Tomorrow night Riga is hosting an annual event that people all over Europe have come to either love or loathe -- the Eurovision Song Contest. It's Latvia's turn to stage this battle of the bands, as it won last year's competition. Over the years most of the contestants have been fairly obscure euro-crooners. But this year's contest is slightly different -- it actually has a band that's already famous.
Prague, 23 May 2003 (RFE/RL) Latvia is entering this year's Eurovision Song Contest with F.L.Y and their song "Hello From Mars." The group will be battling 25 other entrants in Riga tomorrow night on a huge, brightly-colored glass stage dubbed the Magical Planet.
Chances are you haven't heard of F.L.Y. No surprise there -- the trio were brought together especially for this year's competition. But what about last year's Latvian winner, Marie N.? Or Tanal Padar and Dave Benton, the Estonian pop duo who won the year before? That's the thing about Eurovision. Most of the contestants come from obscurity -- and then fade quickly back into it again.
But there's something unusual afoot this year. One band has already topped charts at home and abroad: Tatu, the young Russian girl duo whose lesbian antics have scandalized some of pop's more prim enthusiasts. Their song is already the hot favorite with voters on the Eurovision website, perhaps because it stands out from the otherwise bland contest entries.
Tatu's participation is a bit of a double-edged sword for Eurovision's organizers. It may boost audiences and lend the contest some credibility. But it's also prompted fears the group might upset the show with a sexually provocative performance.
But the pair of 18-year-olds, Lena Katina and Yulia Volkova, have promised they won't do anything naughty on stage. At a press conference yesterday, Katina and Tatu producer Igor Shapovalov said contest organizers have no need to worry.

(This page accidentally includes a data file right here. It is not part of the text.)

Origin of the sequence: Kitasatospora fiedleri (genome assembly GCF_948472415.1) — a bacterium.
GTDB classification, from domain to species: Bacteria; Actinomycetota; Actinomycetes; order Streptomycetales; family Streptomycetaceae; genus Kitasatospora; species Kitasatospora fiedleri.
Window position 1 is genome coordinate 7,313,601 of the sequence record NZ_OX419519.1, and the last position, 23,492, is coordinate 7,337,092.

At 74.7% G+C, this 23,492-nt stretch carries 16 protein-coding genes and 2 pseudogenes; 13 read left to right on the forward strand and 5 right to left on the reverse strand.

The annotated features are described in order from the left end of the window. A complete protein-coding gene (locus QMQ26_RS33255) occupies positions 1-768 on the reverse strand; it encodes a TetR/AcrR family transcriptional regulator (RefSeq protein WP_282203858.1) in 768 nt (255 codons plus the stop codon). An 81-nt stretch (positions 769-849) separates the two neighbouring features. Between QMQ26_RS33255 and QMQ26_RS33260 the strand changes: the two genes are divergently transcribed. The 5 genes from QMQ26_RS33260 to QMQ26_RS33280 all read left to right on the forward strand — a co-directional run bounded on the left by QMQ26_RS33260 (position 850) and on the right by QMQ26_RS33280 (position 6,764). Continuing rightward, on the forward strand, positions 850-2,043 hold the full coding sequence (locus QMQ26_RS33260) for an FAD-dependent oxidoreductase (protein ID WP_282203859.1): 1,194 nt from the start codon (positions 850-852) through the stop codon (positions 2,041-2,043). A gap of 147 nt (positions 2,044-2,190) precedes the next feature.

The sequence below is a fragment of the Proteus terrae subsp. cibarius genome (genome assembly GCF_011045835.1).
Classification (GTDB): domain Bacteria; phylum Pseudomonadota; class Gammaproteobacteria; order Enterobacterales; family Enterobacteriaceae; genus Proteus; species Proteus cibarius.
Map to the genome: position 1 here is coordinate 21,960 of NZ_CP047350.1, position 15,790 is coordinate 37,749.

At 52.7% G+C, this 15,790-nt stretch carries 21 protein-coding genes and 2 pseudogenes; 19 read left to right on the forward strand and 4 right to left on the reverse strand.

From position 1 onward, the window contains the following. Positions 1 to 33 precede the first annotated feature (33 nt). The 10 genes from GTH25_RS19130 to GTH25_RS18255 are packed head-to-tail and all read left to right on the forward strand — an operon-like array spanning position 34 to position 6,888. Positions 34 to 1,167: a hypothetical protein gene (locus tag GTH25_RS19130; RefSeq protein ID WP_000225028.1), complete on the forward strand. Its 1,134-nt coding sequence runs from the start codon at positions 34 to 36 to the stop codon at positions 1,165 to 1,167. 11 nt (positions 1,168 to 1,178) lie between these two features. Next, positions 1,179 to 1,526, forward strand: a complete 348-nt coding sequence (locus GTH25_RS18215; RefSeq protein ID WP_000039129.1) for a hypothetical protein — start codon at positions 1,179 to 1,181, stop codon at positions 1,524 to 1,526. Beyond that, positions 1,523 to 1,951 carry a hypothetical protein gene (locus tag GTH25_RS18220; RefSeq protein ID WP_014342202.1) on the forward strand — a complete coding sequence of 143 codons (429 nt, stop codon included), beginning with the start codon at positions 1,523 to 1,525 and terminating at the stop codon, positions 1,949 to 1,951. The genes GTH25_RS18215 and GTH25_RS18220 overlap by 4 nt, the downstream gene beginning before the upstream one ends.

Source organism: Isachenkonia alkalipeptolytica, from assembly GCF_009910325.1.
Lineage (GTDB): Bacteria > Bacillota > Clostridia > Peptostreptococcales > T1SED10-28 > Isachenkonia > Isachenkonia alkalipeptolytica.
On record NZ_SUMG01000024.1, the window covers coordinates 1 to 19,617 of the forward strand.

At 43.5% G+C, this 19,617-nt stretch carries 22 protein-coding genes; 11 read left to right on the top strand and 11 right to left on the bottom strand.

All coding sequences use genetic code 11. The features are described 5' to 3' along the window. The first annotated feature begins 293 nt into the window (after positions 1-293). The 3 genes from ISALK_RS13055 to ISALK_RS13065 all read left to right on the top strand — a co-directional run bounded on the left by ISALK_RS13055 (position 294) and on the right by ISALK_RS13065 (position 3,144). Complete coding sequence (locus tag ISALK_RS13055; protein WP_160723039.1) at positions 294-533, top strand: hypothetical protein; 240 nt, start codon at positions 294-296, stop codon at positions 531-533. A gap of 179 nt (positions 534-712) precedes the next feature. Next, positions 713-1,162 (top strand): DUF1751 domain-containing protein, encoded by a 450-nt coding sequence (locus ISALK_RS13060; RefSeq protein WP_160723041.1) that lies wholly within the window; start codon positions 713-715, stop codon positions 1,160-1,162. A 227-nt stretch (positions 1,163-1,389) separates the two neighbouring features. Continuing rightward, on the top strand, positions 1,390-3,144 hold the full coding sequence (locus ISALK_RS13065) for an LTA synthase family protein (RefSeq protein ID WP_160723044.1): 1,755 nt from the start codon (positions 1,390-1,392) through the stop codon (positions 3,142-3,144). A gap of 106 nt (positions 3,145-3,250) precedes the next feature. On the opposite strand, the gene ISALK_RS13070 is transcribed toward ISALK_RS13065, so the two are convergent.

Shapovalov: "Relax, there's no bomb, no explosions. We accept the rules, as you can see"
Katina: "Yeah, as you can see."
And organizers say the other singers won't be overshadowed. Solvita Vevere is PR manager for Latvian public television LTV. "You know, I'm watching press conferences and working as PR manager in the press center for four days, and I can say honestly they [Tatu] don't differ that much [from the other groups]," Vevere told RFE/RL. "There are brilliant singers from Spain, from Turkey, from Greece, from Norway, from Iceland, and it's not [as if] they are dominating as singers. They are dominating, maybe, as a very well-known group but if we are comparing songs they don't differ so much."
Eurovision is now in its 48th year and clearly on to a winning formula. Some viewers are avid fans. Others hate its bland, sugary pop -- but watch it anyway for a laugh. Television audiences regularly reach upwards of 100 million.
That's quite something for a small country keen to raise its profile, like Latvia, or last year's host Estonia. Latvian President Vaira Vike-Freiberga said this year's show is a great chance for Latvia to put itself on the "mental map" of people in other countries.
Vevere said: "For Latvia, I think this is very important because first of all we can show our hospitality. And secondly, as I'm sure we will hold the best-ever Eurovision Song Contest, we'll prove to Europe and the world that we're a country that is able to organize significant events. And actually, what we say, Latvians about Latvia, [is that] Latvia is a land that sings."
But no matter who wins tomorrow, one thing is certain. After Latvia and Estonia, Lithuania will not be making it a Baltic hat trick. Their entrant performed so badly last year they're disqualified this time around.
(The Eurovision website is at http://www.eurovision.tv/public/participants/index.html.)